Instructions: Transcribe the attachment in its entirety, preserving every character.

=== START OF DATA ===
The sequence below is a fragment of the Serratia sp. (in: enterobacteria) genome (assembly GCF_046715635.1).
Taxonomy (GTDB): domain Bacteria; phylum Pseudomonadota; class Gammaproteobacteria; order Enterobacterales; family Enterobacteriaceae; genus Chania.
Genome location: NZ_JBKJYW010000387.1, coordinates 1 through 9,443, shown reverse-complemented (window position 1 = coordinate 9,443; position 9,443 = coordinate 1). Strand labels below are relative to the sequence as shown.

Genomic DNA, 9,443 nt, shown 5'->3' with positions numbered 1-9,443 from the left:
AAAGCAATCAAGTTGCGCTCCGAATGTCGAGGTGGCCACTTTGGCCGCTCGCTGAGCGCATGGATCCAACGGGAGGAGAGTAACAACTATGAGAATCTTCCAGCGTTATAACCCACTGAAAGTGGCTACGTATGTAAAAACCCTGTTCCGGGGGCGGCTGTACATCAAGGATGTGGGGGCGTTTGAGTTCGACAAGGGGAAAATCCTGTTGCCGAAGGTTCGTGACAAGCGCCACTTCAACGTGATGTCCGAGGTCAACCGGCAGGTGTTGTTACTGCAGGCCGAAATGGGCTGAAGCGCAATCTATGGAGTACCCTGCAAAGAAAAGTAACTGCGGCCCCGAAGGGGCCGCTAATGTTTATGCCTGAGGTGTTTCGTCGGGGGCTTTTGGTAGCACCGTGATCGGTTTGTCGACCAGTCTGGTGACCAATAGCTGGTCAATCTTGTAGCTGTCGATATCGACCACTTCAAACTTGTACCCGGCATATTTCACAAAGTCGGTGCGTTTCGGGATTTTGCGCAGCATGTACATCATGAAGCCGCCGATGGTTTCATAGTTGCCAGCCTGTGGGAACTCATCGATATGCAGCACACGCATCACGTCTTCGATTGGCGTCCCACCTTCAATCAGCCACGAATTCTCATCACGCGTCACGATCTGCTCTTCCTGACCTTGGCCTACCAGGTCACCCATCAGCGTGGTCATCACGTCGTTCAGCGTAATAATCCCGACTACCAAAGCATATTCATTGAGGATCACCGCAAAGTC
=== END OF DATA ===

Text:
The sequence below is a fragment of the Serratia sp. (in: enterobacteria) genome (assembly GCF_046715635.1).
Taxonomy (GTDB): domain Bacteria; phylum Pseudomonadota; class Gammaproteobacteria; order Enterobacterales; family Enterobacteriaceae; genus Chania.
Genome location: NZ_JBKJYW010000387.1, coordinates 1 through 9,443, shown reverse-complemented (window position 1 = coordinate 9,443; position 9,443 = coordinate 1). Strand labels below are relative to the sequence as shown.

Genomic DNA, 9,443 nt, shown 5'->3' with positions numbered 1-9,443 from the left:
AAAGCAATCAAGTTGCGCTCCGAATGTCGAGGTGGCCACTTTGGCCGCTCGCTGAGCGCATGGATCCAACGGGAGGAGAGTAACAACTATGAGAATCTTCCAGCGTTATAACCCACTGAAAGTGGCTACGTATGTAAAAACCCTGTTCCGGGGGCGGCTGTACATCAAGGATGTGGGGGCGTTTGAGTTCGACAAGGGGAAAATCCTGTTGCCGAAGGTTCGTGACAAGCGCCACTTCAACGTGATGTCCGAGGTCAACCGGCAGGTGTTGTTACTGCAGGCCGAAATGGGCTGAAGCGCAATCTATGGAGTACCCTGCAAAGAAAAGTAACTGCGGCCCCGAAGGGGCCGCTAATGTTTATGCCTGAGGTGTTTCGTCGGGGGCTTTTGGTAGCACCGTGATCGGTTTGTCGACCAGTCTGGTGACCAATAGCTGGTCAATCTTGTAGCTGTCGATATCGACCACTTCAAACTTGTACCCGGCATATTTCACAAAGTCGGTGCGTTTCGGGATTTTGCGCAGCATGTACATCATGAAGCCGCCGATGGTTTCATAGTTGCCAGCCTGTGGGAACTCATCGATATGCAGCACACGCATCACGTCTTCGATTGGCGTCCCACCTTCAATCAGCCACGAATTCTCATCACGCGTCACGATCTGCTCTTCCTGACCTTGGCCTACCAGGTCACCCATCAGCGTGGTCATCACGTCGTTCAGCGTAATAATCCCGACTACCAAAGCATATTCATTGAGGATCACCGCAAAGTC